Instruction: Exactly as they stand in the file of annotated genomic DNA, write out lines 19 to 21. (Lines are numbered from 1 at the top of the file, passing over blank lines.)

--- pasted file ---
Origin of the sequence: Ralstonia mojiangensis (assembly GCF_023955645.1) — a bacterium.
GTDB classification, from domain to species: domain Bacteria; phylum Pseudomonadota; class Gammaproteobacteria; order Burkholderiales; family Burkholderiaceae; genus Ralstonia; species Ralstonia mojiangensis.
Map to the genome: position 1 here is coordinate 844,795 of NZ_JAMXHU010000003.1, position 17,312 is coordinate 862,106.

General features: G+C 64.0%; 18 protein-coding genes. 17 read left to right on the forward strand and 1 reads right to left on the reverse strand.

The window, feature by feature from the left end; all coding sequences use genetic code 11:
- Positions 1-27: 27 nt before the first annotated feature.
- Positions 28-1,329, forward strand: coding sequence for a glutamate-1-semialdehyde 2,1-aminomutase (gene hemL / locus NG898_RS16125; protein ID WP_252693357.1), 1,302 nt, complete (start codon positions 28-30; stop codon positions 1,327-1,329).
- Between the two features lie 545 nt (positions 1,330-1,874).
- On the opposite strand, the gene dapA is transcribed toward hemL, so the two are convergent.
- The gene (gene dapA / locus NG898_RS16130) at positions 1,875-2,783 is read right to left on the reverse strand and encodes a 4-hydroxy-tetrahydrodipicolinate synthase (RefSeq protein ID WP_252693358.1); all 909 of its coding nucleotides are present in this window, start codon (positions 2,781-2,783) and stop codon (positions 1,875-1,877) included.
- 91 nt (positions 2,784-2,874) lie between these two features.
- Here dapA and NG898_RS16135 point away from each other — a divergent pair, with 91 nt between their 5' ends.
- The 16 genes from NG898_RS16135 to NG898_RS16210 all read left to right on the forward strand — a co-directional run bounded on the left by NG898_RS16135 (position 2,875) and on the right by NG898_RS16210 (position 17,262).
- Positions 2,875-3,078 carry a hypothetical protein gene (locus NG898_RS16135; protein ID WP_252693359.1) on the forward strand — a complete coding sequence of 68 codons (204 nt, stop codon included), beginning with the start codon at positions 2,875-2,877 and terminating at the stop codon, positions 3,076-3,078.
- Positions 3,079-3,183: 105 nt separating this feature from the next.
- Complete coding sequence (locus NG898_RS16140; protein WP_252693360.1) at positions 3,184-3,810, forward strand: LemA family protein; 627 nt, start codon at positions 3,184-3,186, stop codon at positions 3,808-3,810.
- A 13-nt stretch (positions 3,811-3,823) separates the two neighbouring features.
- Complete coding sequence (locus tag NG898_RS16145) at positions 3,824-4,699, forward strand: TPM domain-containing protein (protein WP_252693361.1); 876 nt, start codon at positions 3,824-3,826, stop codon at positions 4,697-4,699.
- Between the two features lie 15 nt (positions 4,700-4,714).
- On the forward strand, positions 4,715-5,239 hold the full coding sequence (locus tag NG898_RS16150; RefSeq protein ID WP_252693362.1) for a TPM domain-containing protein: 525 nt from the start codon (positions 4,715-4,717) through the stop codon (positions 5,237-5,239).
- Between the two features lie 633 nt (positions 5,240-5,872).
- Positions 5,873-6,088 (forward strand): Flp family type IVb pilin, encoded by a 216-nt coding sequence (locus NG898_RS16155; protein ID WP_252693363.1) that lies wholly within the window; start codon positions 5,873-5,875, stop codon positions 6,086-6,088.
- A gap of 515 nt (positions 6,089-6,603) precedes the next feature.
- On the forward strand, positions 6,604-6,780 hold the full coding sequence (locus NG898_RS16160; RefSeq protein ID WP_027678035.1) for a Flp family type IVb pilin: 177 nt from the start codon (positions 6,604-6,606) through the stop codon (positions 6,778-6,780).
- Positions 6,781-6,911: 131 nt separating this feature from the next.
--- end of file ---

- Between the two features lie 15 nt (positions 4,700-4,714).
- On the forward strand, positions 4,715-5,239 hold the full coding sequence (locus tag NG898_RS16150; RefSeq protein ID WP_252693362.1) for a TPM domain-containing protein: 525 nt from the start codon (positions 4,715-4,717) through the stop codon (positions 5,237-5,239).
- Between the two features lie 633 nt (positions 5,240-5,872).